Illustration of Gilgamesh's face

The Epic of Gilgamesh

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How does the Epic of Gilgamesh present good vs evil?

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It seems that the greatest evil is that which is inside Gilgamesh himself.

Humbaba is called the "Hugeness," and our characters' descriptions call him "evil," but Humbaba's actions to not really support this. I guess he is evil in the way something like Circe in the Odyssey or the dragon in Beowulf are evil: as a holdfast. That is, their very presence stifles a community by not allowing them to grow or challenging their dominant ideologies. Identity is important in an age of expansion. Perhaps this challenge to (national) identity is the definition of "evil"?

In this way, too, Gilgamesh's actions at the beginning of the epic threaten his community: he cannot control his passion -- his lust for women and his desire for combat. Gilgamesh must learn to temper the great bull inside of him before he can become a strong leader.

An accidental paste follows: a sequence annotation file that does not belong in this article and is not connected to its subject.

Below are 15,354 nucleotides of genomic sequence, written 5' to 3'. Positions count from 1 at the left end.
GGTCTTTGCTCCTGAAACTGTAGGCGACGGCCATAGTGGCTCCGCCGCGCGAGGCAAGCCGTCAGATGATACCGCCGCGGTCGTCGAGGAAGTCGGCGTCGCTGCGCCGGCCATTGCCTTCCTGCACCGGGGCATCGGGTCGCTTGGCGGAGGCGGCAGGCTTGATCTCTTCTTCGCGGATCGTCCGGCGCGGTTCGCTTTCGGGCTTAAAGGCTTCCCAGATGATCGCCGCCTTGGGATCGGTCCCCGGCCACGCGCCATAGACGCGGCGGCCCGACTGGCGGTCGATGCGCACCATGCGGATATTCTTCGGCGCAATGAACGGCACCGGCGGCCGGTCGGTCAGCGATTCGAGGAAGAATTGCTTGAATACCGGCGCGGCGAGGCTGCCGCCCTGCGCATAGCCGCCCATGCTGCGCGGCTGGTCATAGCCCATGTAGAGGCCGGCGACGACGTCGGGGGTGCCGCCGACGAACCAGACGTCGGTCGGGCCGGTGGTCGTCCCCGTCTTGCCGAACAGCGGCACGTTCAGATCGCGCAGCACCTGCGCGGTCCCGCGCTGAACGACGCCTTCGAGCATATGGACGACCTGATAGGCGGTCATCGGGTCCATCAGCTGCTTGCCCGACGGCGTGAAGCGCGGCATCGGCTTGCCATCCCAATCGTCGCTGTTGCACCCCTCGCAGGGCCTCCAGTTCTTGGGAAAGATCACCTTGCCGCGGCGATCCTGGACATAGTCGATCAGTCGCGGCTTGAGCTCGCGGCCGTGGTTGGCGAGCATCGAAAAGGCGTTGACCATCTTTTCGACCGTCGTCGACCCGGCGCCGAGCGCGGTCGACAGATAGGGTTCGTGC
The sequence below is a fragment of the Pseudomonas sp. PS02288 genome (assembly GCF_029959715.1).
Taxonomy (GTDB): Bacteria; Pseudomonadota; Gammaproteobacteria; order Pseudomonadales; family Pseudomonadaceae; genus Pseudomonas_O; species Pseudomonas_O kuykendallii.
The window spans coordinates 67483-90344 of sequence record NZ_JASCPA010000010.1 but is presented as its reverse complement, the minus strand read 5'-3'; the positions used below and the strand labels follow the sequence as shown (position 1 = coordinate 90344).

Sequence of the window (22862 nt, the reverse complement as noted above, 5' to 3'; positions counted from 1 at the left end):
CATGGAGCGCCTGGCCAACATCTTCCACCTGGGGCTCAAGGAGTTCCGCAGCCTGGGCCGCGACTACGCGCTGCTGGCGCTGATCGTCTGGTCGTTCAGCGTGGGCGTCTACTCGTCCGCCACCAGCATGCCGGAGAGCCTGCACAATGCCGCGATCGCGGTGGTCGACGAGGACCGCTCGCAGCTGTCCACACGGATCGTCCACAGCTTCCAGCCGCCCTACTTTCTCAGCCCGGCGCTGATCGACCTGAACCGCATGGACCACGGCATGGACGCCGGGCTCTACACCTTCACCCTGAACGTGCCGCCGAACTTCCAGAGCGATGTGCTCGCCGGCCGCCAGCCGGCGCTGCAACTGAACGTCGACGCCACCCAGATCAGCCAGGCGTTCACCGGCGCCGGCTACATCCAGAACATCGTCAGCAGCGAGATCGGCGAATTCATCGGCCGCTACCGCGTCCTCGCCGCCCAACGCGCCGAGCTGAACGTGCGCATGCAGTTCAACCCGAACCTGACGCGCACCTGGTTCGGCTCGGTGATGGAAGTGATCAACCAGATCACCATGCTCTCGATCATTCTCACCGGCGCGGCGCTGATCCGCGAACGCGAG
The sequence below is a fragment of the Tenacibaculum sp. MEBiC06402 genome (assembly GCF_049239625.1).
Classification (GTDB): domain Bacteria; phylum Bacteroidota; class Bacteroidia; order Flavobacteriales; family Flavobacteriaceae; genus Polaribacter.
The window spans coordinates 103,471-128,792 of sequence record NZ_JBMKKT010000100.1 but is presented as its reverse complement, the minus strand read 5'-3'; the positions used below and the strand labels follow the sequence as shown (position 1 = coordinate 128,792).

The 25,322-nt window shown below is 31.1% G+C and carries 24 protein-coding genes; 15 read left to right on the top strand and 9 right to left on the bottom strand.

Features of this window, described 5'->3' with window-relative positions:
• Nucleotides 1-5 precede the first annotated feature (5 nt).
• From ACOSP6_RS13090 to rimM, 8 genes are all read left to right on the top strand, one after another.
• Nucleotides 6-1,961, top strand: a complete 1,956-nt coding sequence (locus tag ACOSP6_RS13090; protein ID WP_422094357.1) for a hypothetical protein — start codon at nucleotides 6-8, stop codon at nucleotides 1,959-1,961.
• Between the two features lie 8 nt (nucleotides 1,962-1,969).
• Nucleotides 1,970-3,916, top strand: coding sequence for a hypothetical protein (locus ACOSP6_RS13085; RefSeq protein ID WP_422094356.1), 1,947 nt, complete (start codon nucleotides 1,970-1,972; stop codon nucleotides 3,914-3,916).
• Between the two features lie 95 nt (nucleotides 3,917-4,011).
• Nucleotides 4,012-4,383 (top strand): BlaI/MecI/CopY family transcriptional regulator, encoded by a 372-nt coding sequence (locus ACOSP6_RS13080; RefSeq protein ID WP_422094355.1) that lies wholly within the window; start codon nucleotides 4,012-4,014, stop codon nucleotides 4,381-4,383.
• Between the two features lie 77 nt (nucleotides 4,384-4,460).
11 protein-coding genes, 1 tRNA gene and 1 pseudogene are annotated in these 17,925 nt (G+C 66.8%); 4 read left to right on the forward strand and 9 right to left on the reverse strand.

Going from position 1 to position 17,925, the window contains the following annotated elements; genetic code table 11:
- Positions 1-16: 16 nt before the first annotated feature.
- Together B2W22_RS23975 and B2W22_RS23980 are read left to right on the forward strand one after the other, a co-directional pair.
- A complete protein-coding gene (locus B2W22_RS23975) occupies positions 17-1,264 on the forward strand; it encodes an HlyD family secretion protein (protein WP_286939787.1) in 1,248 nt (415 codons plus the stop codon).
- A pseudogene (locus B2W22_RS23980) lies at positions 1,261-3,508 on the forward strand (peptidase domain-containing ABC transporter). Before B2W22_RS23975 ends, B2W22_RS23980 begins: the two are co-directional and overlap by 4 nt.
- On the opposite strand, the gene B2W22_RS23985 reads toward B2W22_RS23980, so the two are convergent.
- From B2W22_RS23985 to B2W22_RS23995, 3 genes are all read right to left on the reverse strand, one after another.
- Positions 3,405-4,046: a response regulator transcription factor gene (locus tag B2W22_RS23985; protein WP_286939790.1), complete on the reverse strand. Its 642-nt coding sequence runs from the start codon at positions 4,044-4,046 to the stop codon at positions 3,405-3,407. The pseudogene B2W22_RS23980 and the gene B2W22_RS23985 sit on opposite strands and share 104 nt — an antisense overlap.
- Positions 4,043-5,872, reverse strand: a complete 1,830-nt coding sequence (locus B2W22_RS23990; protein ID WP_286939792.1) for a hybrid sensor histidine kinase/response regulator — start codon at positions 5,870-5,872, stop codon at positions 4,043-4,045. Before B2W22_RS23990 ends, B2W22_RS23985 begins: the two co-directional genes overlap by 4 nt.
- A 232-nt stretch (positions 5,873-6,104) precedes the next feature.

Even the people who are drowned by the flood are evil: they are simple noisy and annoying to the gods.

"Evil" in Gilgamesh is subtle, like it is today. It does not seem overt, so it challenges us to look inward, at ourselves and our culture. 

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In this ancient tale, good and evil reside side-by-side.

Gilgamesh faces many challenges of good vs. evil.  The battle of the giant Humbaba is one of those hurdles, but Gilgamesh overcomes the giants "splendors" to reign supreme.  Another instance of good vs. evil is the 24 hour struggle Gilgamesh faces as he travels throught the "twelve leagues of darkness," a quest frought with perils of temptations.  Evil can be overcome, but the struggle will not be easy nor without considerable personal loss (the death of Enkindu, for example, as Gilgamesh pursues his quest for immortality.)


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